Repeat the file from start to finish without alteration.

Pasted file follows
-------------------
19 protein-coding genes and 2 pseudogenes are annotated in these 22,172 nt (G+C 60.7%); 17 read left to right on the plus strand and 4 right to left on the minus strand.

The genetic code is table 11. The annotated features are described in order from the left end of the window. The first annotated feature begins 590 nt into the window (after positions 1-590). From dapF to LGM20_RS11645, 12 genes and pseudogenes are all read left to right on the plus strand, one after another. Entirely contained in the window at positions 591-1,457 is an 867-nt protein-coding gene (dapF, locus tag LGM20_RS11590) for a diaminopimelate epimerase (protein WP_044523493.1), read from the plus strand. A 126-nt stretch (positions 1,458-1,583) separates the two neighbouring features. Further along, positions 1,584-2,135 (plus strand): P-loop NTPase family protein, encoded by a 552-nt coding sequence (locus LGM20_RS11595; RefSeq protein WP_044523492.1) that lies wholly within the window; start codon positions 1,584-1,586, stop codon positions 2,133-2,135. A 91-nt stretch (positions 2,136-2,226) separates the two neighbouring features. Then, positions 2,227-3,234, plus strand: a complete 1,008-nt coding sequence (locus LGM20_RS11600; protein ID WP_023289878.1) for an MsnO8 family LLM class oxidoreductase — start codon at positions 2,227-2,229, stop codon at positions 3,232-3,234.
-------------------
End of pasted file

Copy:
19 protein-coding genes and 2 pseudogenes are annotated in these 22,172 nt (G+C 60.7%); 17 read left to right on the plus strand and 4 right to left on the minus strand.

The genetic code is table 11. The annotated features are described in order from the left end of the window. The first annotated feature begins 590 nt into the window (after positions 1-590). From dapF to LGM20_RS11645, 12 genes and pseudogenes are all read left to right on the plus strand, one after another. Entirely contained in the window at positions 591-1,457 is an 867-nt protein-coding gene (dapF, locus tag LGM20_RS11590) for a diaminopimelate epimerase (protein WP_044523493.1), read from the plus strand. A 126-nt stretch (positions 1,458-1,583) separates the two neighbouring features. Further along, positions 1,584-2,135 (plus strand): P-loop NTPase family protein, encoded by a 552-nt coding sequence (locus LGM20_RS11595; RefSeq protein WP_044523492.1) that lies wholly within the window; start codon positions 1,584-1,586, stop codon positions 2,133-2,135. A 91-nt stretch (positions 2,136-2,226) separates the two neighbouring features. Then, positions 2,227-3,234, plus strand: a complete 1,008-nt coding sequence (locus LGM20_RS11600; protein ID WP_023289878.1) for an MsnO8 family LLM class oxidoreductase — start codon at positions 2,227-2,229, stop codon at positions 3,232-3,234.